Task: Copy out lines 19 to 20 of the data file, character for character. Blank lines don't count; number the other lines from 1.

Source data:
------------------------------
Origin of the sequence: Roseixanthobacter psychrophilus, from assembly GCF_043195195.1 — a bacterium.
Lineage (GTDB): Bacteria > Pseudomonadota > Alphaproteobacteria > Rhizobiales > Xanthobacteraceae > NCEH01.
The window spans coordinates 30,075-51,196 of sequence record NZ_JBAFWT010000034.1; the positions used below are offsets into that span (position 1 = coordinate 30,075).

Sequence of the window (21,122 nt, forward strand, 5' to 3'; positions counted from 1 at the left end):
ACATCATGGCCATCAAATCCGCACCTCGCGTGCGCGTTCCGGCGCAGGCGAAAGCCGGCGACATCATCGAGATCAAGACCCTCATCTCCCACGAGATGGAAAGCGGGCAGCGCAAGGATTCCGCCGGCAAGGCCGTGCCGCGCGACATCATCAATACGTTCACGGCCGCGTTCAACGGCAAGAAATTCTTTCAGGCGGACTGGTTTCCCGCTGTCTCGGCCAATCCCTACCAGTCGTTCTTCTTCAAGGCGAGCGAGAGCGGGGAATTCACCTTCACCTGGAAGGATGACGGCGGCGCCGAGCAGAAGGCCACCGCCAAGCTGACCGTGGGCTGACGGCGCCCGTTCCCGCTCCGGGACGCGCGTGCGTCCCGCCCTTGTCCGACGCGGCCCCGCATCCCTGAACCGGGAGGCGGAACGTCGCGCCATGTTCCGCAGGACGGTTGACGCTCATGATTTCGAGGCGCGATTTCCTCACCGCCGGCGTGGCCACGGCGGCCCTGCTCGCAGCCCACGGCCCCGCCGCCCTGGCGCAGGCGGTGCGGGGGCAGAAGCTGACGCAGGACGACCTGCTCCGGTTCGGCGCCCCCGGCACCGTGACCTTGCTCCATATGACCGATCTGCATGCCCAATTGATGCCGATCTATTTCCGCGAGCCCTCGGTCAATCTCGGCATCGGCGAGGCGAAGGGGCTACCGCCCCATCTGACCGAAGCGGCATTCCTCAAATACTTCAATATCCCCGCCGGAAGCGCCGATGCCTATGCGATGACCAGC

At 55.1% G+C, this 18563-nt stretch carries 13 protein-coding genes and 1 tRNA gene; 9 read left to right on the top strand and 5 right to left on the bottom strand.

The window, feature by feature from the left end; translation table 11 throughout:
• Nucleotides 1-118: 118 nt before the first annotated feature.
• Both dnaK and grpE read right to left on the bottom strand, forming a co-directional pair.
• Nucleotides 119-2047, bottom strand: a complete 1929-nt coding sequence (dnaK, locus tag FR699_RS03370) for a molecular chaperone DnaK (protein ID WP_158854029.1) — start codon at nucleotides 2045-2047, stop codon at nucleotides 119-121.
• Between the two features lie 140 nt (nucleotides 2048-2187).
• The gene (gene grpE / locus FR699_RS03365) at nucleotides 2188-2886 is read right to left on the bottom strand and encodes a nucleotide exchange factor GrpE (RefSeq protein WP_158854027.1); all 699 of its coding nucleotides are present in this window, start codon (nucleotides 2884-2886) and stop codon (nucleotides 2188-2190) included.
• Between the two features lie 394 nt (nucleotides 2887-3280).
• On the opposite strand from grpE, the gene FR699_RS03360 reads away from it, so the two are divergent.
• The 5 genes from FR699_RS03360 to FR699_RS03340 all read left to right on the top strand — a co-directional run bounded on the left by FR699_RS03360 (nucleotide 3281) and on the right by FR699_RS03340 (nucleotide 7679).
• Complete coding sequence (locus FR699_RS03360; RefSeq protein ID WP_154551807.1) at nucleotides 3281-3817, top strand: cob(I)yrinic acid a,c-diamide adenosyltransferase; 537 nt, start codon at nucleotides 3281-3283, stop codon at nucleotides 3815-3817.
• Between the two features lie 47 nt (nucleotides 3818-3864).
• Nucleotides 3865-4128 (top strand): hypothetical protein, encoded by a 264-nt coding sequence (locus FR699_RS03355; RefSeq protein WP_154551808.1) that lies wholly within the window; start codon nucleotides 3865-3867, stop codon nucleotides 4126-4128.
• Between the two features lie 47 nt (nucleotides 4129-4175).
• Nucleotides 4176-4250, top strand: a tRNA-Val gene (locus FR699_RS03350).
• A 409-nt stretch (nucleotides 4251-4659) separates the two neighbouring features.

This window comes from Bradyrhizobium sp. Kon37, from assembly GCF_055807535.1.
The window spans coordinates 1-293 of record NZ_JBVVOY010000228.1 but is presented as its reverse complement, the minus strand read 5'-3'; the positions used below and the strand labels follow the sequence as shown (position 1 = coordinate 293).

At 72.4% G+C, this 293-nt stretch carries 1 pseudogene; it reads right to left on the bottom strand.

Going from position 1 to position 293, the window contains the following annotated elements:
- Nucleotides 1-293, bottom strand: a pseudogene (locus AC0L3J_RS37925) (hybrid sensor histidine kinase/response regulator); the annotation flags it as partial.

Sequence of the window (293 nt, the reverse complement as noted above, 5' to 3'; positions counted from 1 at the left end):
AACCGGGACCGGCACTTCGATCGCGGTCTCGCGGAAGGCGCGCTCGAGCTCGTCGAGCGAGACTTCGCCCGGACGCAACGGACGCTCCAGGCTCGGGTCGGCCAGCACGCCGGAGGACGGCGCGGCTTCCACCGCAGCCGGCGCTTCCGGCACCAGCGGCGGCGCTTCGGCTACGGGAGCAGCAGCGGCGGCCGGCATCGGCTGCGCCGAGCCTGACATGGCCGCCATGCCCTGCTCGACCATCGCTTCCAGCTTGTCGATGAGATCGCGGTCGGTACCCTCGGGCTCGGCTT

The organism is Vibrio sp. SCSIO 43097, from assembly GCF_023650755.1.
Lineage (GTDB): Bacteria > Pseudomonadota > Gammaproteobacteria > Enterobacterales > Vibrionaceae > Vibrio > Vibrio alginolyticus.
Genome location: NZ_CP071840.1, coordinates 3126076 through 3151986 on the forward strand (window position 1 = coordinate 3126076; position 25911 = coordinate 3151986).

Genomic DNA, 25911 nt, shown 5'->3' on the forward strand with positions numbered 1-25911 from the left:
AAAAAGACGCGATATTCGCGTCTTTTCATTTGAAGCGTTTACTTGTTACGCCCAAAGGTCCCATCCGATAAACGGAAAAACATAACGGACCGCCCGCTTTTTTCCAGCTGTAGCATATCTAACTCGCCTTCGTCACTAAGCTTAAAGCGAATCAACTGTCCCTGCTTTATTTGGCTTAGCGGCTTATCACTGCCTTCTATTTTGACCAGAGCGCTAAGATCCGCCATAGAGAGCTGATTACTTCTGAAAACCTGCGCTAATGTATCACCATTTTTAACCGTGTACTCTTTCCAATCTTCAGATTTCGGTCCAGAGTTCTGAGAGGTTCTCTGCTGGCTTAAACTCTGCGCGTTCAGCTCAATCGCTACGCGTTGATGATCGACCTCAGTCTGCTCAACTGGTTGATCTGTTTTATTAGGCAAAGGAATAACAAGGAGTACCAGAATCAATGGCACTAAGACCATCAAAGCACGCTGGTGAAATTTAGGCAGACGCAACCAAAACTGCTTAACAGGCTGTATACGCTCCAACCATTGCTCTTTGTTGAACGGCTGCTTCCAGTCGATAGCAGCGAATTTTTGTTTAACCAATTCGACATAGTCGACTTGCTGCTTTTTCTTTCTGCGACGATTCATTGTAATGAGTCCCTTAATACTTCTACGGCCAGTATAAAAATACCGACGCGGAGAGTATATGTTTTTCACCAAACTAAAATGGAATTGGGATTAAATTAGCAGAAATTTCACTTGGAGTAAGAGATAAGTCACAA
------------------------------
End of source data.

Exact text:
• Between the two features lie 47 nt (nucleotides 4129-4175).
• Nucleotides 4176-4250, top strand: a tRNA-Val gene (locus FR699_RS03350).